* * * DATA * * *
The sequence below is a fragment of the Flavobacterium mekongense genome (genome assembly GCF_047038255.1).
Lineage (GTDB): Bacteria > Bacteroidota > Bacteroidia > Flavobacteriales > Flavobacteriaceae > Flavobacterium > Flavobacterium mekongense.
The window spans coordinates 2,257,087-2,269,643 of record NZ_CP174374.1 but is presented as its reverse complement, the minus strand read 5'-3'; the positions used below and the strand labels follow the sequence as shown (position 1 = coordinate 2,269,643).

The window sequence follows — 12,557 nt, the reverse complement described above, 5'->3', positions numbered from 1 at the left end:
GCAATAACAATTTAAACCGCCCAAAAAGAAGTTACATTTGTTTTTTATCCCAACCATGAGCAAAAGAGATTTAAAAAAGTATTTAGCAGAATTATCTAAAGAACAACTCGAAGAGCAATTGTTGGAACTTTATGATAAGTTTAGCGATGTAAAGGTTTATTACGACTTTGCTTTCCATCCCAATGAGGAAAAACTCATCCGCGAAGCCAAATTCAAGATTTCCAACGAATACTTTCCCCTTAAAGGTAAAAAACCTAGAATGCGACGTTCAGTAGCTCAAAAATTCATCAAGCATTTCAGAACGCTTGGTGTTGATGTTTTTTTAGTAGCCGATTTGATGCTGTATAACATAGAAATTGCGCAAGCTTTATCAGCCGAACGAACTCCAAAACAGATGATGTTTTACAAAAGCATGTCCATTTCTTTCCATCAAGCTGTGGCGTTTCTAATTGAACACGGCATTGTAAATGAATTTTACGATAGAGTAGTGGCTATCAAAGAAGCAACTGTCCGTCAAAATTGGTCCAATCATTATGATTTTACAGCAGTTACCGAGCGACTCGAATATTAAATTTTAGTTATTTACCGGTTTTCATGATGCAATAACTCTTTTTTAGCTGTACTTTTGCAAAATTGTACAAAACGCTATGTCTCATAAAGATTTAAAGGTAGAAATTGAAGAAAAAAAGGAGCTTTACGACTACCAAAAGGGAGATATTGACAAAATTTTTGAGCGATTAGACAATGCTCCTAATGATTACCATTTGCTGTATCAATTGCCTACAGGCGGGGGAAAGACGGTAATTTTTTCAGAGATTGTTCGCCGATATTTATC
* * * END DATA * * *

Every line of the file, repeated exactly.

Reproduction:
The sequence below is a fragment of the Flavobacterium mekongense genome (genome assembly GCF_047038255.1).
Lineage (GTDB): Bacteria > Bacteroidota > Bacteroidia > Flavobacteriales > Flavobacteriaceae > Flavobacterium > Flavobacterium mekongense.
The window spans coordinates 2,257,087-2,269,643 of record NZ_CP174374.1 but is presented as its reverse complement, the minus strand read 5'-3'; the positions used below and the strand labels follow the sequence as shown (position 1 = coordinate 2,269,643).

The window sequence follows — 12,557 nt, the reverse complement described above, 5'->3', positions numbered from 1 at the left end:
GCAATAACAATTTAAACCGCCCAAAAAGAAGTTACATTTGTTTTTTATCCCAACCATGAGCAAAAGAGATTTAAAAAAGTATTTAGCAGAATTATCTAAAGAACAACTCGAAGAGCAATTGTTGGAACTTTATGATAAGTTTAGCGATGTAAAGGTTTATTACGACTTTGCTTTCCATCCCAATGAGGAAAAACTCATCCGCGAAGCCAAATTCAAGATTTCCAACGAATACTTTCCCCTTAAAGGTAAAAAACCTAGAATGCGACGTTCAGTAGCTCAAAAATTCATCAAGCATTTCAGAACGCTTGGTGTTGATGTTTTTTTAGTAGCCGATTTGATGCTGTATAACATAGAAATTGCGCAAGCTTTATCAGCCGAACGAACTCCAAAACAGATGATGTTTTACAAAAGCATGTCCATTTCTTTCCATCAAGCTGTGGCGTTTCTAATTGAACACGGCATTGTAAATGAATTTTACGATAGAGTAGTGGCTATCAAAGAAGCAACTGTCCGTCAAAATTGGTCCAATCATTATGATTTTACAGCAGTTACCGAGCGACTCGAATATTAAATTTTAGTTATTTACCGGTTTTCATGATGCAATAACTCTTTTTTAGCTGTACTTTTGCAAAATTGTACAAAACGCTATGTCTCATAAAGATTTAAAGGTAGAAATTGAAGAAAAAAAGGAGCTTTACGACTACCAAAAGGGAGATATTGACAAAATTTTTGAGCGATTAGACAATGCTCCTAATGATTACCATTTGCTGTATCAATTGCCTACAGGCGGGGGAAAGACGGTAATTTTTTCAGAGATTGTTCGCCGATATTTATC